Right after I became a mother, I was lucky enough to be able to spend the first seven months at home getting to know my baby, bonding with him, and adapting to motherhood. After those first precious months went by, I found a job and started pursuing higher education by taking some college classes. I knew I would be a working mom, though sometimes I felt guilty about it.

I’ve earned my degree since then, and I’ve never stopped working. Sometimes I held two jobs, while other times I worked one main job to bring in enough income to support us. I’d be lying if I said that I enjoy working all the time and don’t think about spending time with my son instead.

But if the tables were ever to turn so I could stop working and become a stay-at-home mom, I don’t think I would ultimately be happy deep down.

When I look back, some mornings were hard as I pleaded with my son to get out of bed and then dropped him off at daycare when he didn’t want to go. But as a single mom at the time, I didn’t have a choice in the matter. Even if I had wanted to stay home and parent him full-time, I couldn’t.

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Getting Rid of My Working Mom Guilt

I’m married now, but I’m still the primary earner in our household. My income makes a big difference and contributes to our overall lifestyle.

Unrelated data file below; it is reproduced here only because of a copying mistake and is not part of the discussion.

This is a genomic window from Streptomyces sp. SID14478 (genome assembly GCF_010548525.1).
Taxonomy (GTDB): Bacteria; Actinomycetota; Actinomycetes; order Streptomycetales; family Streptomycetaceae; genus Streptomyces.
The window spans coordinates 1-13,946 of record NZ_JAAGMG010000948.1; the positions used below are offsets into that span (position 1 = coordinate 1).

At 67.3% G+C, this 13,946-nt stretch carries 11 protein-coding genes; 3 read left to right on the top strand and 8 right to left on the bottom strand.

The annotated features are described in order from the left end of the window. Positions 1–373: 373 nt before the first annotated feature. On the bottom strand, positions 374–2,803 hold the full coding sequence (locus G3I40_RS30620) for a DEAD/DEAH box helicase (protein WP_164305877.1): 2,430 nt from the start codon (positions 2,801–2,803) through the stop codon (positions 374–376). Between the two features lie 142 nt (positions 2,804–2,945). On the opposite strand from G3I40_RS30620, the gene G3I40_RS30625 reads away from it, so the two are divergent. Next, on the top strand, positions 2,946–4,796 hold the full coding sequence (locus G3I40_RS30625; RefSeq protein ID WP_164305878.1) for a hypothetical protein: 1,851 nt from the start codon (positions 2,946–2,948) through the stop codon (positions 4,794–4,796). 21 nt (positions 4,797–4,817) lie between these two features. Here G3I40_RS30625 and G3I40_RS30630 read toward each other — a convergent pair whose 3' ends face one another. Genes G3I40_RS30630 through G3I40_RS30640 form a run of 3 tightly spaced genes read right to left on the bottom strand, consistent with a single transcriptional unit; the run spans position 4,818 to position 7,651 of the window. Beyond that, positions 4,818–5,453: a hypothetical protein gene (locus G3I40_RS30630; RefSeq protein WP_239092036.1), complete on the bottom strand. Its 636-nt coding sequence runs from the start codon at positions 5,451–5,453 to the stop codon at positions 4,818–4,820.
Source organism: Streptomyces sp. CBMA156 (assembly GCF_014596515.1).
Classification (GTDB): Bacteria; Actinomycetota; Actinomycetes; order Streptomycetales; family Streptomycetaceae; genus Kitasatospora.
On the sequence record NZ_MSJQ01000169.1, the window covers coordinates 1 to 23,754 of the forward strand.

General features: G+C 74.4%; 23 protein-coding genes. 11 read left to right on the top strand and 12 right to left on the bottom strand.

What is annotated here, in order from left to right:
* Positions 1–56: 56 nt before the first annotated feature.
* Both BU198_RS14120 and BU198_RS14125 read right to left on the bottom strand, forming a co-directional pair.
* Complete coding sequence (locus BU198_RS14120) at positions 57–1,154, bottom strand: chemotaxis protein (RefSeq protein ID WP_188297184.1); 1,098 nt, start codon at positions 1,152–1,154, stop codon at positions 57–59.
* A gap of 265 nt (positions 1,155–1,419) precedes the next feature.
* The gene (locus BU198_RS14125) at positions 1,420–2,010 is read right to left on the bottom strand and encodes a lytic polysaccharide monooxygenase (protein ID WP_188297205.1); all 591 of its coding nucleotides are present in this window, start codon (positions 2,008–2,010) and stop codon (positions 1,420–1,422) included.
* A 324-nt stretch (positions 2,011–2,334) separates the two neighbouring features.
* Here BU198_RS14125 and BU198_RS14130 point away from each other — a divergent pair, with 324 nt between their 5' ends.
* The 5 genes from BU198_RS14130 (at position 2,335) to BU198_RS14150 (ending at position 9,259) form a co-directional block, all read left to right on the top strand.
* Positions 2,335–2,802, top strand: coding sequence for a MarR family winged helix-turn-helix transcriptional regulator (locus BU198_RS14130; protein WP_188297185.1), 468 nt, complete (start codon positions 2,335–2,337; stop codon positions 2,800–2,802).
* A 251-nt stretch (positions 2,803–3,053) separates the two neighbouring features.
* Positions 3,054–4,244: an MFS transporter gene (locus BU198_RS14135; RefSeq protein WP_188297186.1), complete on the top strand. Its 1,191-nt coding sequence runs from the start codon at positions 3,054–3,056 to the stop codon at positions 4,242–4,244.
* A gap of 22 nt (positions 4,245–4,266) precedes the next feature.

These days, my son still has a hard time waking up in a pleasant mood on weekday mornings. But when he does wake up in a good mood and walks past me getting ready for work in the bathroom, he always says the same thing: “I like what you’re wearing, Mommy.”

This is followed by my favorite daily affirmation from him: “I love you. You’re the best mommy ever.”

I thank him graciously because he can never say those phrases too many times. They will always warm my heart. When he goes off to school and I go to work, I no longer feel guilty for being a working mom.

My son still adores me and thinks I’m the best mom ever, even though I work more than 40 hours per week.

So why can’t I cut myself a break and adopt that same mindset?

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The Pressure on Mothers

As moms, we’re often too hard on ourselves. We try to be everything to our kids. We want to wipe every tear, correct every mistake, and console them for every moment they experience any sadness. In reality, that just isn’t possible.

The pressure to spend so much quality time with children is far greater for working mothers than it is for working fathers, according to a study from the University of Maryland. These feelings of inadequacy and guilt can greatly affect the mental health of working moms.

Tips to Combat Working Mom Guilt

The study actually suggests that working moms focus on other responsibilities — like earning more money and managing the household — and do so guilt-free because the amount of time they spend with their children actually has little to no impact on their academic or psychological success.

“The most powerful thing you can do is to be a good role model, both as a parent and as a working woman,” says Tina B. Tessina, Ph.D., psychotherapist author of The 10 Smartest Decisions a Woman Can Make Before Forty.“If your children are doing well in school, are mostly content at home, and will talk to you about what’s going on in their day, you’re probably doing a good job.”

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Quantity vs. Quality